Still, there is the question of why these men--Oswald and Ruby--would destroy their lives for their separate purposes.  Oswald, it's clear, despite some head feints on his part, was a committed Communist, enamored of the Soviets and a defender of Fidel Castro's Cuba.  Ruby, for his, was an anti-Castro activist, and an associate of Chicago Mafia figures who had plenty of reason to oppose Castro (their big investments in Cuban casinos having been ruined by the Communist takeover there).  Each could have been a willing tool in the designs of their guiding figures, though the evidence of any actual push is lacking, and the evidence of mental instability in each is plentiful.

There is a third possible conspiracy, though, and it is the one that is most convincing to me as a back story  for a conspiracy to lie behind what happened fifty years ago yesterday.  It is now a well-documented fact that Kennedy was trying to have Castro killed in the months prior to his death.   Castro could well have concluded that it was "kill or be killed", and that finding the right person--one who was a sufficiently skilled marksman, someone who would stubbornly protest both the righteousness of his cause and at the same time his innocence--was actually the magic bullet.  The fact that Castro needed to deny any involvement at the time, and that he has maintained that ever since (even, recently, questioning whether Oswald was the killer)  means nothing, one way or the other.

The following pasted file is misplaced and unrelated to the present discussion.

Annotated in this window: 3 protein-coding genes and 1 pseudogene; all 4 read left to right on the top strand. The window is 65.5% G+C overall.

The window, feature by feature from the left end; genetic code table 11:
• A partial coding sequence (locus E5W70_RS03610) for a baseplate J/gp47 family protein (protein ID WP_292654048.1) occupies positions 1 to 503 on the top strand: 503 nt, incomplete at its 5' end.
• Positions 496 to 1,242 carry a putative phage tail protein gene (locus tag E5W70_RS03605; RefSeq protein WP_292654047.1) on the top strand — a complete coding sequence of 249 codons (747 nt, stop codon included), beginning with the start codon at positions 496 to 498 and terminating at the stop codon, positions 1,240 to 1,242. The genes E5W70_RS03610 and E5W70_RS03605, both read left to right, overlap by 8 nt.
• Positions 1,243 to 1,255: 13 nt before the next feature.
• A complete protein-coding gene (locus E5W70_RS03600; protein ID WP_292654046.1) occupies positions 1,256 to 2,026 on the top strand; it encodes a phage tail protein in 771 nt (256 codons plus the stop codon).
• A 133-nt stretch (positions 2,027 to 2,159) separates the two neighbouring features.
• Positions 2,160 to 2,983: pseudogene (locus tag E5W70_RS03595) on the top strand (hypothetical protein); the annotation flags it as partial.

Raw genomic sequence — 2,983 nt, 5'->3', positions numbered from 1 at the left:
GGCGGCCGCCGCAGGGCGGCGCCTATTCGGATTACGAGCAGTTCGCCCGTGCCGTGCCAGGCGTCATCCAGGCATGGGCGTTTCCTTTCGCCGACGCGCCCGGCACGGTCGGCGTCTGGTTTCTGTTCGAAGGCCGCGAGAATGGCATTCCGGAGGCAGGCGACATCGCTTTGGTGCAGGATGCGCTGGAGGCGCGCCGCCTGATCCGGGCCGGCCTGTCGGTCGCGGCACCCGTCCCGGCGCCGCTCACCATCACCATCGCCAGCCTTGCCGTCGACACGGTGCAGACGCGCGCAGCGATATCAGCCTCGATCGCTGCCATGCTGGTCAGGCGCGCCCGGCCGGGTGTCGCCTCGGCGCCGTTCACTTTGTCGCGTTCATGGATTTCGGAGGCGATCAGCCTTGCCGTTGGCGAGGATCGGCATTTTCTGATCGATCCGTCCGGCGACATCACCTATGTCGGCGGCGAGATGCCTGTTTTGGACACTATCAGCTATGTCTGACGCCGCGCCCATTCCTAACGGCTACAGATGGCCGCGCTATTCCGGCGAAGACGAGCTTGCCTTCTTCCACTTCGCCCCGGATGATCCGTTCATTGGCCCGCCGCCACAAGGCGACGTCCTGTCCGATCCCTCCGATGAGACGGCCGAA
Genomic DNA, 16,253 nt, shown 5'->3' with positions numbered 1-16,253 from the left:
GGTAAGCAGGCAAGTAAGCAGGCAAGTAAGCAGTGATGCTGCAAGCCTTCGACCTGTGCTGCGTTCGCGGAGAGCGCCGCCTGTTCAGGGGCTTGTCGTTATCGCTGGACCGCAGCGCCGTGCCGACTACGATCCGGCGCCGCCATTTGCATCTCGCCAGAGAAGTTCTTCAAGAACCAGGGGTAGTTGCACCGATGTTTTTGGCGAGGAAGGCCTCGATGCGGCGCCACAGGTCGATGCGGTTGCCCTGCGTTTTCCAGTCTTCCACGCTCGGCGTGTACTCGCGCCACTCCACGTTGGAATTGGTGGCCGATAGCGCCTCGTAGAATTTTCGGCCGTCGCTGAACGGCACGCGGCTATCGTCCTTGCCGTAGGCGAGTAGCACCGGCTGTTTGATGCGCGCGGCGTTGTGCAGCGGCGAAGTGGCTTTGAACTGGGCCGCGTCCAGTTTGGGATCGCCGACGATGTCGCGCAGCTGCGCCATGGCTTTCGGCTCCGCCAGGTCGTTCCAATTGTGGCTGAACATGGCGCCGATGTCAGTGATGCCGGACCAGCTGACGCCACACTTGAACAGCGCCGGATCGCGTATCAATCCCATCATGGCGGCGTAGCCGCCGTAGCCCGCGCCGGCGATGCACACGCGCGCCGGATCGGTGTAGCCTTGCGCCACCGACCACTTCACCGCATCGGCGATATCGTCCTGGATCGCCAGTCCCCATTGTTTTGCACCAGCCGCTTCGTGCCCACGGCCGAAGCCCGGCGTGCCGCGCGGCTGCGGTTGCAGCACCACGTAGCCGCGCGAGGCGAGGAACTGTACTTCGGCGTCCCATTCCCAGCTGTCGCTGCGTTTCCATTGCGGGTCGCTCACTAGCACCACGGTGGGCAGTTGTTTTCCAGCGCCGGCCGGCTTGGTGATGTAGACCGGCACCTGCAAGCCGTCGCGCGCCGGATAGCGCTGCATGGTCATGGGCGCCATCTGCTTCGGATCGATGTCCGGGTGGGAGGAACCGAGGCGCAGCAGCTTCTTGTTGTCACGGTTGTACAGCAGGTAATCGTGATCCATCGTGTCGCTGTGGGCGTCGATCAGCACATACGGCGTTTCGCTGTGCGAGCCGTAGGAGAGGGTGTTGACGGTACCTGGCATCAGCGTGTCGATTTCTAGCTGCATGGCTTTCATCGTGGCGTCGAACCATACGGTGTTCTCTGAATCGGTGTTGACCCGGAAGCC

Ultimately, though, it was fate that was the hunter.  Without the third shot--and Kennedy's back brace which held him up in position for a clean look--he probably would have survived (as Reagan did, as FDR did the assassination attempt before he had ever begun his administration, as Kennedy himself survived an attempt before his inauguration).  Ruby's path to his fateful shot at Oswald also seemed random, his attack spontaneous.

JFK in History
Apart from the days of his death and the fireworks which followed, the only other memory I have of his Presidency was the fear of annihilation that came with the Cuban Missile Crisis of 1962.  Yes, we were taught to "duck and cover" under our desks in my first-grade class, which would at least have made our bodies easier to find. Subsequent research has indicated that, far from being responsible for the threatened escalation toward a potential nuclear war, Kennedy was the voice of reason on our side which was critical in keeping things from blowing up.  So, let us praise his judgment at the decisive moment, after recognizing that he had already gone through the hard experience of being bamboozled into the Bay of Pigs, into increasing the Vietnam involvement, and into placing nuclear missiles into Turkey (which, again, gave the Communists a private justification for the aggressive act of putting missiles into Cuba).

Apart from that, clearly he is and will always be the symbol of American power at its proudest moment--challenging the Soviets on all fronts, challenging Americans to serve and to go into space, to end Jim Crow segregation and, it's been pointed out recently, to broach the idea of universal health care--America still undefeated and potentially limitless.  That pride, it's clear now, was due for a fall, but the great potential he saw still remains.

The grade on Kennedy's Presidency has to be incomplete--he had set the stage for the key battles on civil rights, for critical decisions on Vietnam, that happened without him (perhaps influenced by his memory).